The spice of life

I recently returned from a fantastic trip to India and was lucky enough to spend a few days on a spice plantation. As a chef, it was incredibly inspiring to see exactly where all the spices that we use everyday actually from and how they are produced.
Cardamon Factory

Spices were among the first of many foods brought back to Europe from the east by Marco polo and encouraged the early voyages of Columbus and Vasco Da Gama, who succeeded in rounding the Cape of Good Hope and crossing the Indian Ocean to calicot on the coast of India.
Today, its hard to believe when spices cost so little and we can all enjoy freshly ground black pepper and the delicious aromas of cinnamon, ginger, cardamom and cloves that these fragrant bits of bark, leaves and seeds were once so costly, so hard to track down and transport, that men were willing to risk their lives crossing oceans and waging war in an attempt to bring them back and build empires with the profits from the resulting spice trade.

I love the smell of the gently toasted spices and the way they fill the kitchen with the most amazing aroma. The sheer variety of flavours that they have to offer and can bring to a dish is endless, but seasoning with herbs and spices means complimenting your dishes, not overwhelming and hiding the true flavour of the food.
Spices are the essence of all good curries. But I often find that people tend to overcook them and the different flavours and subtleties get lost as they all blend into one.

So how should we cook with spices?
Firstly, always buy spices whole and lightly toast them to release their essential oils before grinding at the last minute as ground spices loose their flavour very quickly. If you use a coffee grinder make sure you clean it by grinding a slice of stale bread, which will absorb the flavour of coffee. Do not overcook spices. For long-cooking dishes, such as stews, try adding your spices an hour or less before serving to retain their freshness.

Spices should always be stored in airtight containers in a dark cool place. Displaying them on spice racks may look attractive but it will age the spices more quickly and will loose most of their flavour and aroma.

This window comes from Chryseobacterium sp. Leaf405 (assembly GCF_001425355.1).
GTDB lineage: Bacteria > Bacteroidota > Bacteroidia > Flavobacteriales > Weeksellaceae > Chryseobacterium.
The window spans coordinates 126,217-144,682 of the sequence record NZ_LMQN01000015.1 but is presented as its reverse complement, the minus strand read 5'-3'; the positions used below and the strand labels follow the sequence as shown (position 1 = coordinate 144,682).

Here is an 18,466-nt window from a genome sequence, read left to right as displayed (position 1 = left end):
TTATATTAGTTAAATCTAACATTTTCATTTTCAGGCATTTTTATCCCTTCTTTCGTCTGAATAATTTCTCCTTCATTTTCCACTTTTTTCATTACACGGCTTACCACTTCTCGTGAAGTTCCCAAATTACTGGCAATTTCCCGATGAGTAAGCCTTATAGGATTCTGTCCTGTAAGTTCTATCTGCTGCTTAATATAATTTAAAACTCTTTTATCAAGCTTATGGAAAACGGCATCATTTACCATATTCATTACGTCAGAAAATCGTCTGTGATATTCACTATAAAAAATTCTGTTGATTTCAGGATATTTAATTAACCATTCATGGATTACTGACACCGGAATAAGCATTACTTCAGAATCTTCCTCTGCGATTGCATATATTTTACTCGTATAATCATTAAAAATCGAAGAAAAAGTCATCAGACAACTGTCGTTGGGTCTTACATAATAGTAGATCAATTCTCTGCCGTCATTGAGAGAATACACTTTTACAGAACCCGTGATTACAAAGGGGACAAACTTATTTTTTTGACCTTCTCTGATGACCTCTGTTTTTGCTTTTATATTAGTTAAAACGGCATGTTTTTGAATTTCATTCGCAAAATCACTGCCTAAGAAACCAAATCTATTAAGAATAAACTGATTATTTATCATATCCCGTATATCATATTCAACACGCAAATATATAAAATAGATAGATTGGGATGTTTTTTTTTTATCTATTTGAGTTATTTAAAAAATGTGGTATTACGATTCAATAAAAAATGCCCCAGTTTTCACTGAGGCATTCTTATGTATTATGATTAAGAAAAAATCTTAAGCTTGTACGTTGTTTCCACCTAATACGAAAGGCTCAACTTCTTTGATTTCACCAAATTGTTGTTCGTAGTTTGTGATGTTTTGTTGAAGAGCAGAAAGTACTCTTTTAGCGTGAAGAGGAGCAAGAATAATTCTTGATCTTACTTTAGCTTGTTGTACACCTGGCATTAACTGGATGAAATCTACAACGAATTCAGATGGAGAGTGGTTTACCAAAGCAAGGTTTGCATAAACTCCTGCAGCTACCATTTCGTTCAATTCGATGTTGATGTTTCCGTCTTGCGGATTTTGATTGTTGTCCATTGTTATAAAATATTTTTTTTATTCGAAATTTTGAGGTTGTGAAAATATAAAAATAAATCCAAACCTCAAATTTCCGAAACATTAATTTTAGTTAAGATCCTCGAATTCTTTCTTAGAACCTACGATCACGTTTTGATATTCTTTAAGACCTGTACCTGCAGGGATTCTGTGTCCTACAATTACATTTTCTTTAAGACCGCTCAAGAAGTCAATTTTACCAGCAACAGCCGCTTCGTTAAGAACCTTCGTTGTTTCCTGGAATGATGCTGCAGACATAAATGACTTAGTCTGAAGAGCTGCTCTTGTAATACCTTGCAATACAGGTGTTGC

Ingredients:        serves 4

4 large skinless chicken breasts, cut into chunks
3 tbsp        olive oil
1 tsp mustard seeds
1 large onion, sliced
3 garlic cloves, finely sliced
1tsp freshly grated ginger
1x400ml can coconut milk
For the marinade:
1 tsp paprika
½ tsp ground turmeric
1½ tbsp ground coriander
1 tsp ground cumin
1 tsp cayenne pepper
1 tbsp lemon juice
½ tsp salt
75ml water

Mix together all the marinade ingredients to give you a loose, smooth paste. Add the chicken pieces and marinate for around 30 minutes to 1 hour.
Heat the oil in a deep frying pan and add the mustard seeds. When they start to pop and jump about in the pan, add the onion, ginger and garlic. Cook until they're golden brown before adding the chicken and any extra paste from the marinade. Fry over a gentle heat for about 8 minutes before adding the coconut milk. Increase the heat slightly and bring to a simmer. Cook for a further 10-12 minutes until the sauce has thickened slightly before seasoning with salt if necessary and serving with Basmati Rice.

& beetroot-chickpea puree

 Ingredients:         serves 4

4                Duck breasts
250g          fresh cherries (stoned)
2tspn         fresh ginger (grated)
100ml        chicken stock

For the glaze:
1tspn.        Cardamom pods
1tspn.        Cloves
1tspn.         Anise
150ml        maple syrup
100ml        water

To make the glaze:
Mix all the spices and toast them lightly in a frying pan. Add the maple syrup and water and bring the boil. Reduce to a thickish syrup and remove from the heat.

Heat a small frying pan and season the duck breasts. Place them skin side down and fry gently until crisp and golden. Turn over the duck breasts and place them on a baking tray.
Using a pastry brush, coat the duck skin with the glaze and roast them in a hot oven (200ºc/gas6) for about 4-5 minutes until just cooked and pink in the middle. Remove from the oven and rest in a warm place for 2-3 minutes.

To serve:
Place the duck breasts on 4 warm plates.
Heat the cherries in the same frying pan and add the chopped ginger. Pour in the chicken stock and reduce by half. Season with salt and pepper and spoon over the duck breasts.
Serve with green beans & beetroot-chickpea puree.

Chickpea-beetroot puree
200g cooked chickpeas, drained
1       beetroot, cooked & peeled
         ½ lemon, juiced
1       garlic clove, peeled and roughly chopped
75ml olive oil

Grind the sesame seeds in the herb chopper.
Place all the ingredients in the large bowl of the food processor and blend to form a rough paste. Season to taste & serve.